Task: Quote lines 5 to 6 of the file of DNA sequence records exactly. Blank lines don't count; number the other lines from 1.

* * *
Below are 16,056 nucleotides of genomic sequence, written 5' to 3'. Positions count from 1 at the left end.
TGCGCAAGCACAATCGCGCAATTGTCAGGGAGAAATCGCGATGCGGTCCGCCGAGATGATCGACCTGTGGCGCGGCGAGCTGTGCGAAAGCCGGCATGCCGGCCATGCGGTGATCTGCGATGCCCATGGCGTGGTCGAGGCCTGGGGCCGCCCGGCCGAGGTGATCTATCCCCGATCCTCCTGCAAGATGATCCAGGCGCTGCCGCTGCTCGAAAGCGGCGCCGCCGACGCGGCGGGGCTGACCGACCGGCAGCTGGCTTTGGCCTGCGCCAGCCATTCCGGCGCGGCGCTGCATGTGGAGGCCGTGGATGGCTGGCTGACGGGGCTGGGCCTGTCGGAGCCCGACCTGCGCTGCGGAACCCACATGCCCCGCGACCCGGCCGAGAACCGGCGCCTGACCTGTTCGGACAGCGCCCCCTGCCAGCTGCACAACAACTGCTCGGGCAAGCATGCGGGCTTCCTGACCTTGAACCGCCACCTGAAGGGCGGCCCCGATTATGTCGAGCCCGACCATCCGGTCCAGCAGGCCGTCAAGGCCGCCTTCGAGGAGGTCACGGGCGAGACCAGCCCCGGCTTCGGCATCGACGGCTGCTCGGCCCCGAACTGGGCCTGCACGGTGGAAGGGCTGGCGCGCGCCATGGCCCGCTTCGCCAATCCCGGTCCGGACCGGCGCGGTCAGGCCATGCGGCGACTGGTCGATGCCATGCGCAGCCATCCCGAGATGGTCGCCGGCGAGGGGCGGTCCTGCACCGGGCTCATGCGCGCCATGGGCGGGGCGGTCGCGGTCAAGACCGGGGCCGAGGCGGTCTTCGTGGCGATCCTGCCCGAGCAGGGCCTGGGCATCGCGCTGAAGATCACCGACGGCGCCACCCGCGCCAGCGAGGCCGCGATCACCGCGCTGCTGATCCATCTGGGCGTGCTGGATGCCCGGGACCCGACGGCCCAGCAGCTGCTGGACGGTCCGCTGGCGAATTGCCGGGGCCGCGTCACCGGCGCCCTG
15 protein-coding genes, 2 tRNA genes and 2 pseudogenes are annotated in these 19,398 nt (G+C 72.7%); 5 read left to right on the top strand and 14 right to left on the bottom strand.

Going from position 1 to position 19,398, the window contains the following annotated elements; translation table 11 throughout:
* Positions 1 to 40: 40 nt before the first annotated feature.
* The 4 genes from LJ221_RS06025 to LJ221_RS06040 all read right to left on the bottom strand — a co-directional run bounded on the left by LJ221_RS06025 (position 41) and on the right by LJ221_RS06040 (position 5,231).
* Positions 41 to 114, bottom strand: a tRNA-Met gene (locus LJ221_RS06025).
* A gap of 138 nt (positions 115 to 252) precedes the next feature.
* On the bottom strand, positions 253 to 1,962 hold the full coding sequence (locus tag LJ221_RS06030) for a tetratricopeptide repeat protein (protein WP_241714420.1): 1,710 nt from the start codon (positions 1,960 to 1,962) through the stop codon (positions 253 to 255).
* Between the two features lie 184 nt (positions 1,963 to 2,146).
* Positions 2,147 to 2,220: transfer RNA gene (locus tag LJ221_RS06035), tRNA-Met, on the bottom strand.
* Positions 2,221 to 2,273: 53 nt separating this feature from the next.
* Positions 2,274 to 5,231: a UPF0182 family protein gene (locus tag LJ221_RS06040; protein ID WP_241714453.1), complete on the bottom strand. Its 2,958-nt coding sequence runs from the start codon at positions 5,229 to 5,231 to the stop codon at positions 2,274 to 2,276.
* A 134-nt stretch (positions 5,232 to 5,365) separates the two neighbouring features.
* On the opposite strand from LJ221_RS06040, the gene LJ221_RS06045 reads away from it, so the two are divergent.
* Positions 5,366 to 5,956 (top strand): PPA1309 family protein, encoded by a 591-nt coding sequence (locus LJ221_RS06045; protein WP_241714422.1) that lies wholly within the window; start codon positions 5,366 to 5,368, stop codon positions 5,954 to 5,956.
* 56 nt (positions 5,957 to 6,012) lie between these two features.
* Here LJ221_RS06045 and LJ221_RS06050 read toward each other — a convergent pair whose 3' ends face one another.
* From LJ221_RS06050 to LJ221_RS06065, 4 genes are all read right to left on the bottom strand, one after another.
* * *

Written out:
* Positions 1 to 40: 40 nt before the first annotated feature.
* The 4 genes from LJ221_RS06025 to LJ221_RS06040 all read right to left on the bottom strand — a co-directional run bounded on the left by LJ221_RS06025 (position 41) and on the right by LJ221_RS06040 (position 5,231).